Yesterday took us to the North side of Chicago, actually the neighboring town of Evanston. My parents actually live pretty close to this area, so being so far up North is not that unusual, but it was the first time we've explored Evanston at all.
At my Dad's suggestion we went to the Block Museum to catch an exhibit on Arts & Crafts in its last few days. In Grad School I had the opportunity to take an excellent class on the movement, and this was a nice refresher. Chicago certainly has a history with it and I hope to see more exhibits on the subject. Seeing William Morris wallpaper in person and Louis Sullivan's sketches for intricate Terra Cotta work will never cease to impress me and get me excited about architecture and craft. The website has a lovely slide show of some of the pieces on display I would recommend viewing.
From there we went to the American Craft Exposition, which was at my Mom's suggestion. The work on display represented amazing levels of skill and craftsmanship. There were so many impressive exhibitors, it would be difficult to list them here. One artist that impressed both my Mom and I was the work of Jeung-Hwa Park. Knitted & felted scarves with impressive shaping work that we determined must involve rocks and wires, these forms were left un-felted so the stitches were exposed.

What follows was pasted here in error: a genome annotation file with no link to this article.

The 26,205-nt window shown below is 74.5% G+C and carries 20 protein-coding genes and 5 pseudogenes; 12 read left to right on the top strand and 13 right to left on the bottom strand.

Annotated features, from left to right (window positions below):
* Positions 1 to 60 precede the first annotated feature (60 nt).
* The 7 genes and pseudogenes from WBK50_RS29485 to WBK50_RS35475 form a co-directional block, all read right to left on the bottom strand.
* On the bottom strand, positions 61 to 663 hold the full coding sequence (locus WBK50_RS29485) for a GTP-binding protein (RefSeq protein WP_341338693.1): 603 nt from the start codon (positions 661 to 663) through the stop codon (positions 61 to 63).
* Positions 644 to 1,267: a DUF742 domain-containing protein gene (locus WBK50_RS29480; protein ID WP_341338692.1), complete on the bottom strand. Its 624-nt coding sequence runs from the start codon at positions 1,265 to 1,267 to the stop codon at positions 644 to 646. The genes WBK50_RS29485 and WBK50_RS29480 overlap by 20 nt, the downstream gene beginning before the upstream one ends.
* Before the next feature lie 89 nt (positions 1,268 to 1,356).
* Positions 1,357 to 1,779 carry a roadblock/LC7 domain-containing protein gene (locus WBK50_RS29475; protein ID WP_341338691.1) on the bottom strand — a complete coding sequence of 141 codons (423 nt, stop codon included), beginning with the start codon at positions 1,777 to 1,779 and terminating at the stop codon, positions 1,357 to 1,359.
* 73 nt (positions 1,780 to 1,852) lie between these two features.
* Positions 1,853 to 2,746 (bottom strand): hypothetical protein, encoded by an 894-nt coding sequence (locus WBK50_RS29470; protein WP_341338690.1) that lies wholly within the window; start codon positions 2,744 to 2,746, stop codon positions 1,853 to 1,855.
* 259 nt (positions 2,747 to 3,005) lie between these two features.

Architecturally there were a few booths I think appealed to Chuck and I. David D'Imperio had beautiful light fixtures I'd love to design a space around. And the furniture by John Dodd presented a well crafted marriage of materials, wood and concrete. I also appreciated the wall cabinet/niches on display, the idea of a vertical linear hall piece with a mirror, light fixture and small ledge seemed useful and very beautiful.
I'll end with the booth that seemed to impress everyone at the show, and which I might have missed if Chuck hadn't pulled me into it. Walking by the worked just seemed to be very nice nature photography, and there was such a crowd I was beginning to skip over it for the next thing. Amazingly, it wasn't photography at all, instead the artist was creating "Landscape in Thread." Martha Fieber's work impressed everyone with it's intricacy. I thought the idea and the way it was executed was extremely clever and well done, and there was a certain joyfulness in applying the craft in this way. All in all, if I really had tons (and tons) of money to spend, I wish I could spend it there!
And today we get the Couch! Look for pictures of our space in the next few days on my Flickr page!